June 10, 2016
Intolerance for mistreatment doesn’t make you incompetent
This article (content warning for literally every variety of abuse) is all over my news feed this week, and I’m not terribly close to the particular situation at hand, but I wanted to highlight something that was more obliquely addressed in the article than the acute issues of physical and sexual abuse. (This is adapted from a previous Facebook post of mine.)
And because people on the inside never talked to people who had left, and because they were so inexperienced themselves, they thought that the way things were done at Profiles was the way theater was supposed to be. They weren’t paid because young artists were supposed to suffer for their art. They stayed up all night painting sets because young artists were supposed to be devoted. The interns worked full-time hours because Cox and Jahraus told them they were the “lifeblood” of the theater. The theater didn’t provide safety goggles or other gear because in a gritty place like Profiles, doing things the proper way was a luxury.
I just really, really want to emphasize the above paragraph from the article to everyone who is a new graduate, who is new to their city, who is an intern or young performer or stage manager.
If you’re being yelled at all the time, if the way you’re being criticized is belittling or demeaning or condescending, if your ability to do your job is being constantly undermined, if your concerns about basic safety practices are mocked or brushed off, and someone tells you “That’s just the way it is in the real world” and that you just have to be able to deal with it, know that that is not true. In my experience, someone who says that–That’s just the way it is in the real world and you’re going to have to learn to deal with it–is almost always trying to take advantage of your inexperience to make their misbehavior or incompetence or just plain meanness seem normal. It isn’t. These things really are not normal or okay features of the professional world. Not being able to deal with them does not mean that you just can’t hack it.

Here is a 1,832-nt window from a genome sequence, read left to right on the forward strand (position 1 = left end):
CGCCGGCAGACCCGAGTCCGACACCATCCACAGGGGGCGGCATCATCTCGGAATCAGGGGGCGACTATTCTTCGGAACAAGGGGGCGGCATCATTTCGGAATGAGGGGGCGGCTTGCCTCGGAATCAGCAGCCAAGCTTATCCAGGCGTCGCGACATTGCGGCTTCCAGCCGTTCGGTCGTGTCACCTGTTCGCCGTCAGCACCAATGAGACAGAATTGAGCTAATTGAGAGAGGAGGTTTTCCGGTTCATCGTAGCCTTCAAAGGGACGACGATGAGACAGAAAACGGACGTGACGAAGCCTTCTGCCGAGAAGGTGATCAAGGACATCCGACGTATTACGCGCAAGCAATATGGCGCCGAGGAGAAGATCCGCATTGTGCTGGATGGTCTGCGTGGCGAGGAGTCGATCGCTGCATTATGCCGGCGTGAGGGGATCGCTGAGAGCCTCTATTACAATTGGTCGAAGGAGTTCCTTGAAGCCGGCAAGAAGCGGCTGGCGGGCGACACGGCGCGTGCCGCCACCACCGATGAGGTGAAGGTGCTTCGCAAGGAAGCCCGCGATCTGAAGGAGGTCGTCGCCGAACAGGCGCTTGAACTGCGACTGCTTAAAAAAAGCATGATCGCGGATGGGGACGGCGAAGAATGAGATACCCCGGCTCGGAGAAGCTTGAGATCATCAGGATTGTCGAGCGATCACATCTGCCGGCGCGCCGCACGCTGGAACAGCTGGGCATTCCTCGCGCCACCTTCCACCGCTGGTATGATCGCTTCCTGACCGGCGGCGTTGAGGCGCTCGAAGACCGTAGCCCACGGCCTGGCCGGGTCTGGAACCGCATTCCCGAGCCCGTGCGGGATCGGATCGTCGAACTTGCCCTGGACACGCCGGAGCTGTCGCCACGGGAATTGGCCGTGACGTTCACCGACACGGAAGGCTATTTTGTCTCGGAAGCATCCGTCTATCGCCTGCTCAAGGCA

If someone lies (to you or to the cast) and misrepresents what’s going on all the time…If someone expects you to help them ignore or break Equity rules…you are not too uptight or too scrupulous or too “by the book” for not being able to go along with that. (Young stage managers especially–your actual job is to uphold that rule book. Someone doesn’t get to hire you and then expect you not to fulfill the most basic requirements of your job so they can get away with whatever they’re trying to get away with. If the terms of the contract weren’t acceptable to them, they shouldn’t have signed it.)
You will always have to deal with conflict and criticism in theater, but that’s not what this is. All of these things do happen in the professional world, but that does not make them accepted or acceptable.
There will probably be times when these things will happen and your best bet is just to keep your head down and do your best and get through it. There may be a time when you decide you need to leave the situation.
But what that doesn’t mean is that you’re just not good enough or smart enough or tough enough to work in theater.